About Us


There is a good chance you found us accidentally by using the word “taint” in your search (If you found us on purpose, you deserve our accolades). Of course we don’t know what you were looking for, but you stumbled on a damn cool project. Look around; let us help send you on a musical journey. Here you will find a number of album reviews from the strange and extreme to the tame and mainstream. Our reviewers are a bunch of obsessive miscreants. Most of us are avid music collectors and have been involved in the music world for decades. A couple of us have been in or are still in bands.

There are no rules on Tickle Your Taint Blog. Our reviewers might make you laugh, or piss you off; both results are legitimate. One reviewer might write a glowing review of an album another might tear it apart. We may end up adopting a single review system, such as five stars, or each reviewer may use his own or none at all. We may have a new review every week or we could end up with one every six months. This blog exists as a social experiment to build community among a diverse group of music maniacs – our reviewers and hopefully you. Pull down your knickers, lube up and join us in tickling yours and our taints.

If you are in a band, have released a physical (rather than an MP3) CD or record, and would like us to review your efforts, contact us at tickleyourtaint@yahoo.com

Sunday, September 26, 2010

Whitesnake - Slide It In

Geffen, 1984

Reviewed by Kloghole

I can't remember when it was, but an Eric Clapton tune came on, and I had to stop what I was doing because I just couldn't fuckin' believe what I heard.  Ok, let me get this straight.  Did I just hear, "don't let my love flow out of you"?  Alright, maybe I am just reading into this.  The chorus of "Easy Now" repeats.  "Easy now, don't let my love flow out of you.  Please remember that I want you to come too."  Nope, that cinches the deal.  He's talking about not letting his fuckin' jiz slide out of her - blazing a snail trail down to her ankles.  No, I got to be some fuckin' pervert.  Let me give this another read.  Let's take a look at the lyrics and start from the top.  "Holding you, you holding me.  Everyone could see we were in ecstasy.  Making love against the wall."  Alright, what the fuck?   Clapton is a sick mother fucker.  Jesus Christ, I like my cock-rock, but I never expected all the fuckin' fluid talk from Clapton.

Oh, that reminds me of an interesting story.  I was working at this pizza joint - stop me if you heard this one.  I was the opening supervisory dude.  I would blast out Maiden and Def Leppard while pressing out the dough, drinking pickle juice to cut the hangover and waiting for the rest of the crew to show.  One morning, the back buzzer emitted its angry, uneven grind that sounded like a short circuited wire.  I open the door to see this dude that I recognized from some parties at friends' apartments.  Didn't know the fucker, but he seemed like a cool dude.  I look at him with my bloodshot eyes and aching head.  He blurts out, "I'm the new delivery guy."  I cut him off, closing one eye slightly in a pained grimace.  Grabbing my ample junk and rubbing it, I inquire, "Don't you fuckin' hate it when you have post-coital drip in the morning and your ball-sack is all fuckin' crusty in your underwear?"  His eyes widen, not sure what the fuck is going on, so I just instruct him, " Just stand over there by the sinks and look pretty.  The delivery dude should be showing up in a bit, and he'll tell you what's up."  From that point on, we got along famously.  Ah, those were the days.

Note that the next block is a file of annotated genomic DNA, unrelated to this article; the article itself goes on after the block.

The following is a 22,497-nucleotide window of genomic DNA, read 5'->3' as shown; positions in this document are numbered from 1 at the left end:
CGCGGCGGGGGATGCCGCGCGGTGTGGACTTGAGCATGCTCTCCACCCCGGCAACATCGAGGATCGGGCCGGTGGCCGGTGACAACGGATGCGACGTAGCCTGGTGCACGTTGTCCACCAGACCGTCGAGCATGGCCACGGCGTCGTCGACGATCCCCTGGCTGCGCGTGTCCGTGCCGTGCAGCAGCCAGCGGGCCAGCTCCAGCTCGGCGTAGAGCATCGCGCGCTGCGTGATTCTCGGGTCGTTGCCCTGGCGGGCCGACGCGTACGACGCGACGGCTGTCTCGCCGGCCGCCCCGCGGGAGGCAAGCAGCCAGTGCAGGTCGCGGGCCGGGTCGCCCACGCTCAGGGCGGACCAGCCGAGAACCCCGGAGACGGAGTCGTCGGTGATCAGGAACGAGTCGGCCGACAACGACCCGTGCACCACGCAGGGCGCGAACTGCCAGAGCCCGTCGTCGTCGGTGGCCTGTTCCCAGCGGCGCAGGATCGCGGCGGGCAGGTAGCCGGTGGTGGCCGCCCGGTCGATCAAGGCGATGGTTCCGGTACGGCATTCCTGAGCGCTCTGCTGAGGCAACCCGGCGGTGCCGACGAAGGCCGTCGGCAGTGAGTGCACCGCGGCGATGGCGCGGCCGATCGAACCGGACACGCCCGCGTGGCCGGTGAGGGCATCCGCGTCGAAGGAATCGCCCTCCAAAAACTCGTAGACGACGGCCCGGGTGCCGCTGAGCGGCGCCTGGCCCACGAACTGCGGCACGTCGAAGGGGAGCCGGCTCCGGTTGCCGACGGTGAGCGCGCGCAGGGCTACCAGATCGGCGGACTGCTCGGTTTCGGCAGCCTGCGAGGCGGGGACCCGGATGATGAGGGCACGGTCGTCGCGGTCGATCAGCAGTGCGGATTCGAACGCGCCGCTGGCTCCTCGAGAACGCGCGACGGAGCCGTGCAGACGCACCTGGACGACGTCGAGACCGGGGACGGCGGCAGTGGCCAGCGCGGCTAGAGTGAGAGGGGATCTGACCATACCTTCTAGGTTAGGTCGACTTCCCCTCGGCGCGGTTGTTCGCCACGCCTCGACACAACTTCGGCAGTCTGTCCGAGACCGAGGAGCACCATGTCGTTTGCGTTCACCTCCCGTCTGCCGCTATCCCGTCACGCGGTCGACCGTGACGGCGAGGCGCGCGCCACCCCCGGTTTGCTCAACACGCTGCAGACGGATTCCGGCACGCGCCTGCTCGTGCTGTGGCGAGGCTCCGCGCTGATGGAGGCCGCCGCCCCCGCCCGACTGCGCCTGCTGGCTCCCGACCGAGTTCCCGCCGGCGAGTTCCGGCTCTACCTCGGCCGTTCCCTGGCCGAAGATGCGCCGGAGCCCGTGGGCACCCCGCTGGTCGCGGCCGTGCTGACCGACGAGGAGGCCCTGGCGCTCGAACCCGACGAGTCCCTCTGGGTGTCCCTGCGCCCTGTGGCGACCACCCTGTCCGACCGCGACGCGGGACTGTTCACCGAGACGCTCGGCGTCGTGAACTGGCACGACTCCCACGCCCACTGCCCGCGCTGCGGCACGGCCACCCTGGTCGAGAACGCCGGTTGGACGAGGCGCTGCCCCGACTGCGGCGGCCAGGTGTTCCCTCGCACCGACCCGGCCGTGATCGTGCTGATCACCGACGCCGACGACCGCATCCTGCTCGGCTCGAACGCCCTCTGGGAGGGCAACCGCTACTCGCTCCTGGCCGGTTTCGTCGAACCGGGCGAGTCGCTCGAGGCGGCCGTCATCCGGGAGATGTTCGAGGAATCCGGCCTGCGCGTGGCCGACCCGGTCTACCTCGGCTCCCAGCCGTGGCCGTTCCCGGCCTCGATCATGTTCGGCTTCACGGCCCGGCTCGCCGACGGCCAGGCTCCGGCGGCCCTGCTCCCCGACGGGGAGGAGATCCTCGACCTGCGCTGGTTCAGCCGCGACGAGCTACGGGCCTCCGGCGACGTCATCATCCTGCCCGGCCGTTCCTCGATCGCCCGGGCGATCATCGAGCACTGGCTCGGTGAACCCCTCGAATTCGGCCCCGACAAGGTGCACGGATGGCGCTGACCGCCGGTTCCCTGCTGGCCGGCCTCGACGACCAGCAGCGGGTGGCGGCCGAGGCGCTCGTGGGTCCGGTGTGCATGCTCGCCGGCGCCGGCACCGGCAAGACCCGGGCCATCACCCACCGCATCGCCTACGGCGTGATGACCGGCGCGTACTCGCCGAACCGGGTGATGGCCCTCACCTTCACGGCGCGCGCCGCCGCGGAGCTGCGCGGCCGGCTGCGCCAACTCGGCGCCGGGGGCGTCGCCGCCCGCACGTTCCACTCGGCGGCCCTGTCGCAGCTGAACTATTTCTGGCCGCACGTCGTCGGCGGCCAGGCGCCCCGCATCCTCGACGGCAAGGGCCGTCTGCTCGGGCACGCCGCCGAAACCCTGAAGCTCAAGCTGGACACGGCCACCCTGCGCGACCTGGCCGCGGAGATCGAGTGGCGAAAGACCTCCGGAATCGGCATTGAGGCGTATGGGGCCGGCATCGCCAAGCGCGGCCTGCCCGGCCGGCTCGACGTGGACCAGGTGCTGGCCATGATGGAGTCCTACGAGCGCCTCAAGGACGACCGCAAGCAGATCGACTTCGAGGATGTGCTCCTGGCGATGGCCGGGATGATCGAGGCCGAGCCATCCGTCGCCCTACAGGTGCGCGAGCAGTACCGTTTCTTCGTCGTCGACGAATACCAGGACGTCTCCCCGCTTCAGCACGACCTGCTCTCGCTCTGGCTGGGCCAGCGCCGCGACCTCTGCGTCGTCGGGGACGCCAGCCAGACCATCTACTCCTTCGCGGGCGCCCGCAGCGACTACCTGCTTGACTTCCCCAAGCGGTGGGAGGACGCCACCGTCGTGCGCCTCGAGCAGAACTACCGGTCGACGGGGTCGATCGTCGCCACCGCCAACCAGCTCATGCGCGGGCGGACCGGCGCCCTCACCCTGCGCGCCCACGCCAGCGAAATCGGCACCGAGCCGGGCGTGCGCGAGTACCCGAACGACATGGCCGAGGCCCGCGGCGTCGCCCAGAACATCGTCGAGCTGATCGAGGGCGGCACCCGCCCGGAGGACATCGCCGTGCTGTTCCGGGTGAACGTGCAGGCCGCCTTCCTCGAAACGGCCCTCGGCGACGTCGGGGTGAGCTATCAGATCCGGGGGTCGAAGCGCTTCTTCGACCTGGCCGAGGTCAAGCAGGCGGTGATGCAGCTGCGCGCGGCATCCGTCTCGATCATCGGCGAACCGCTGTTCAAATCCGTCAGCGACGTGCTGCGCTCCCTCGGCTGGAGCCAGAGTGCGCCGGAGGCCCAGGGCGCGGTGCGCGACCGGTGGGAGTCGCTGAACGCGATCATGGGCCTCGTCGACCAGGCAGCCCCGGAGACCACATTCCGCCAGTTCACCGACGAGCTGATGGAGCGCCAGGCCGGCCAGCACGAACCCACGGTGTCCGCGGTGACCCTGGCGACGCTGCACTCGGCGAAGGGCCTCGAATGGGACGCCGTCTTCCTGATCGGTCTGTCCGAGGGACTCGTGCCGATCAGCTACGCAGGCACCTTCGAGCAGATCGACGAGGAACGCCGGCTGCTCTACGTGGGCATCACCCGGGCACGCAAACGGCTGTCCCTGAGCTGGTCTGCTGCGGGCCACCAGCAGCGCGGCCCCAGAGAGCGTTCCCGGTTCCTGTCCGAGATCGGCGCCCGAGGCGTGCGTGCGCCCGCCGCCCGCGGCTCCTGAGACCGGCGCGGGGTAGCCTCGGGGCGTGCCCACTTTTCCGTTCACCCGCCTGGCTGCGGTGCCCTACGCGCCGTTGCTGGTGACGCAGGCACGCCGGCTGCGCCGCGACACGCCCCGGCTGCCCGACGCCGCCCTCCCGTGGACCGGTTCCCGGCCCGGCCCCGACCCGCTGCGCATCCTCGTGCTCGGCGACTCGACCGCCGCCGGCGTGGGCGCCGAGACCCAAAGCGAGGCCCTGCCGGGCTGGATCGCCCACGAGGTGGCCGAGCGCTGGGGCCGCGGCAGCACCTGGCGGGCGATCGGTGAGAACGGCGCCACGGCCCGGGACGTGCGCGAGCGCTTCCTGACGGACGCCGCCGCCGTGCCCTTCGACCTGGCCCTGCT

Well, Eric Clapton's "Easy Now" is not the first time I read a little bit into a song.  I had a habit of coming up with perverted lyrics to existing songs.  For Prince's "Kiss," I would shout out in the bars, "You don't have to be rich to be my bitch, you don't have to be cool to be my screw" just to piss off the stupid fuckers listening to that bullshit.  For those fuckin' losers into Bon Jovi, I had a little for them.  "Shot through the dick, and you're to blame, you gave me a bad disease."  Then, I heard this Van Hagar tune, and I didn't have to change a word.  It was fucked up enough the way it was.  "Some kind of alien waits for the opening then pulls a string, love comes walkin' in."  Ok, sex while it is "that time of the month."  I can respect that, but do we really have to sing about it?  Other songs drip with overt references to sex and sex acts - fucking references, if you will.  Sammy Hagar's "Dick in the Dirt," Great White's "Down on Your Knees," and W.A.S.P.'s "Fuck Like a Beast" are pretty clear in their message.  While some bands dabbled in the sexual references or made them part of their kitschy, cock-rock, big hair, vacuous attempts at musical contributions, one band not only perfected the genre, but also set the standard by which none can hope to match - Whitesnake.

David Coverdale did not waste time with subtlety when naming the band.  Whitesnake tells you exactly what you are getting into, and it did not take too long for the cover art to likewise lack subtlety.  The album, Trouble, depicts a snake poised to strike with the unmistakable pink vulva set in the snake's open jaw.  Lovehunter is a little less vaginal, but has a quite pleasing-looking nude woman astride a dragon-like snake.  The vulva theme returns on Come an' Get It with a snake encased in a glass apple.  Whitesnake's pinnacle achievement, Slide It In, moves to more sedate imagery with a snake angling its way into a woman's cleavage.  Enough about the cover art, which I'm sure attracted quite a few horny pubescent males.